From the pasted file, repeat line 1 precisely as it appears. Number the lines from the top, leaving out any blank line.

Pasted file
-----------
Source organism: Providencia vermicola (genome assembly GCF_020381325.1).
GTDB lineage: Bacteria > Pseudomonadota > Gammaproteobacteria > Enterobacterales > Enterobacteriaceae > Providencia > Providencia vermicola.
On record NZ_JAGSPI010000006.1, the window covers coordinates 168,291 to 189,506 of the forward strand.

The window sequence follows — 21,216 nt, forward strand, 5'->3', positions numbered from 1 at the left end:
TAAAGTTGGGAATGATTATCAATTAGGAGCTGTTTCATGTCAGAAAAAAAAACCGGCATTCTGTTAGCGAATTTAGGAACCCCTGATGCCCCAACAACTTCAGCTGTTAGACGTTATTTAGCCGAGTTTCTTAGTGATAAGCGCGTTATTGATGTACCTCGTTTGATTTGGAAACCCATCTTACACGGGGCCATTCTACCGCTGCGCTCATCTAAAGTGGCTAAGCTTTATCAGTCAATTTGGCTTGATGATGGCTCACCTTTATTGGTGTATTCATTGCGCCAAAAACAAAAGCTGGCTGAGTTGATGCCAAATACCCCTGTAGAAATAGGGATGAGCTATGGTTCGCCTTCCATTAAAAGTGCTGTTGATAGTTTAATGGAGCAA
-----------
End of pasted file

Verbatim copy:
Source organism: Providencia vermicola (genome assembly GCF_020381325.1).